These deservedly popular, hardy evergreen trees and shrubs are grown for their glossy leaves and beautiful late winter and spring flowers, which come in a wide range of pinks, reds and white.

Suitable site and soil. Camellias grow easily in lime-free soil enriched with leaf mould. Protect flowers from frost and early morning sun which may damage the blooms. Plant out of full sun as roots should be kept cool.

Cultivation and care. Plant in spring or autumn. Dead-head after flowering and mulch well in spring using farmyard manure, leaf mould or lime-free compost.

Propagation. Root 7.5cm – 3in cuttings in summer in equal parts of peat and sand. Keep at 16°C – 61°F. Larger shrubs may be layered in the autumn. They will need about 18 months before being separated from the parent plant.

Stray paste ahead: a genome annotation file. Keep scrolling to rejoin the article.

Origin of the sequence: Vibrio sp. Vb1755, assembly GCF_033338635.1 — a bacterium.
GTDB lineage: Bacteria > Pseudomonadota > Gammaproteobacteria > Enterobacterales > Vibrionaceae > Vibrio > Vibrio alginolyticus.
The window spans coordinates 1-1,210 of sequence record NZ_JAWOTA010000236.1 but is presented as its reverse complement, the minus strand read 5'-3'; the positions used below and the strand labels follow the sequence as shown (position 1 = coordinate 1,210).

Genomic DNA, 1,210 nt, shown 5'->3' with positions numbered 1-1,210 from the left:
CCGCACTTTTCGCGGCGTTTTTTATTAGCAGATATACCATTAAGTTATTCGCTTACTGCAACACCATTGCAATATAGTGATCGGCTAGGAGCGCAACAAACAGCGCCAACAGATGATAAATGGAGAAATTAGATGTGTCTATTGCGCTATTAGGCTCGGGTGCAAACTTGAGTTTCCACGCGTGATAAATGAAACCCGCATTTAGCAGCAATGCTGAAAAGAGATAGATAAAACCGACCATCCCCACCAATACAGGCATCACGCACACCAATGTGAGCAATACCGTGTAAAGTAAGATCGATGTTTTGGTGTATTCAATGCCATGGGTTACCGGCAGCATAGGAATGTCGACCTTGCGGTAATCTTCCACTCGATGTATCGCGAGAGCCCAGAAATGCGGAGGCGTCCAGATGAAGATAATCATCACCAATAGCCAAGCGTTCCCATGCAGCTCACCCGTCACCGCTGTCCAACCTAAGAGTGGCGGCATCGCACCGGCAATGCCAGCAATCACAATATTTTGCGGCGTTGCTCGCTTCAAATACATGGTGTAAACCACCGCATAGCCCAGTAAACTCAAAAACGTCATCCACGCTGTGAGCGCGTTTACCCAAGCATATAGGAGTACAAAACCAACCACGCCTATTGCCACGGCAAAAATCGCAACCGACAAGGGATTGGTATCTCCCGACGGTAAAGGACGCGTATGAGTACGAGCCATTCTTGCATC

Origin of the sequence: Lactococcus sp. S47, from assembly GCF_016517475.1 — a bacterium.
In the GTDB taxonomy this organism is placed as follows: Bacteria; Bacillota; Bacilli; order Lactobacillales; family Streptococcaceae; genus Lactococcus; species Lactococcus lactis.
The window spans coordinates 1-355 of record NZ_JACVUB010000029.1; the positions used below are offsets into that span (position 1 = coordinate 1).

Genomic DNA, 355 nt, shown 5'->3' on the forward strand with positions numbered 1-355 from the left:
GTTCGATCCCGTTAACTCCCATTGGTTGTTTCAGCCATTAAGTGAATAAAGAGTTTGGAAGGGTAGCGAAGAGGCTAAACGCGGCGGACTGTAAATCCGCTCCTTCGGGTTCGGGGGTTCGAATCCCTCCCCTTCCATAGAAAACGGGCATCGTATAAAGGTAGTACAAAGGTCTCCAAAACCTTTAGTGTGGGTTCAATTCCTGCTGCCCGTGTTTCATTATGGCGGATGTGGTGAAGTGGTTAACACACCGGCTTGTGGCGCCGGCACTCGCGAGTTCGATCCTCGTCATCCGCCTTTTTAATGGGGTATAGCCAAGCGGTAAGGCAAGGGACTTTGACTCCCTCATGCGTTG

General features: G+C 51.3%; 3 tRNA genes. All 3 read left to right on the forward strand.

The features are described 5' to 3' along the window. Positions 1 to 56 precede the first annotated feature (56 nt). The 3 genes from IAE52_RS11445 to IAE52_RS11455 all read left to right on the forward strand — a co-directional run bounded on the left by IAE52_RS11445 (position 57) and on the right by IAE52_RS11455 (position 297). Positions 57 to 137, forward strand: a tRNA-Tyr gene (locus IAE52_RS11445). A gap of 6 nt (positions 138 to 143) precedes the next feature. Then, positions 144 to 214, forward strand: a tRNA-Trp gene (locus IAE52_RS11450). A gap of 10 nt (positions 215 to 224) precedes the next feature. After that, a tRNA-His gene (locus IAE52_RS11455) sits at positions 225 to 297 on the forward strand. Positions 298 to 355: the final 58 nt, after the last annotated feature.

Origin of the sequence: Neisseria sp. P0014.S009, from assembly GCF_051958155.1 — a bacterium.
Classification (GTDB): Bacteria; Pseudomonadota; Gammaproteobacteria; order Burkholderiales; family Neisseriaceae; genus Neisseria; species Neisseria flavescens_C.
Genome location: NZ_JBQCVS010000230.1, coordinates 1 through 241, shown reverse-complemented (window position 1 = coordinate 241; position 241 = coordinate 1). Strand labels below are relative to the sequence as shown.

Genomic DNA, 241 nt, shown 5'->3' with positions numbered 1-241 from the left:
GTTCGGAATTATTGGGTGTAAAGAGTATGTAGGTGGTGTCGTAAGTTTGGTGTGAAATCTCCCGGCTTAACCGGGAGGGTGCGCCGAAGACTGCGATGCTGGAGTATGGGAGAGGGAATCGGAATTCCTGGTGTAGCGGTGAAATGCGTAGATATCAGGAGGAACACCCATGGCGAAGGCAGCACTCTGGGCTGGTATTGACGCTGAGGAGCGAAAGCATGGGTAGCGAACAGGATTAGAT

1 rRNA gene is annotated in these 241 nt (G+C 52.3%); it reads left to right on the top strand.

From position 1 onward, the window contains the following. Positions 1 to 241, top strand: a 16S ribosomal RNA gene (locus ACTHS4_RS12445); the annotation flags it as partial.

Recommended varieties. C. japonica is tall, growing to a height of 2-6m – 6-20ft. Red varieties include ‘Adolphe Audusson’ and ‘Mars’; pinks include ‘Gloire de Nantes’ (rose-pink) and ‘Magnoliaeflora’ (pale blush pink); whites include White Swan’ (pure white with golden stamens) and ‘Nobilis-sima’ (white peony-type flowers with yellow shading). C. x mlliamsii has glossy leaves and flowers from early winter to spring. One of the best varieties is ‘Donation’ with its big, delicately coloured, silver-pink flowers.

Pests and diseases. Birds may damage the flowers. Frost will cause the buds to brown.


Even if you have limy soil, this need not stop you growing a camellia. It makes a splendid specimen in a large pot or tub. Don’t forget, though, it must have lime-free soil in order to grow happily.

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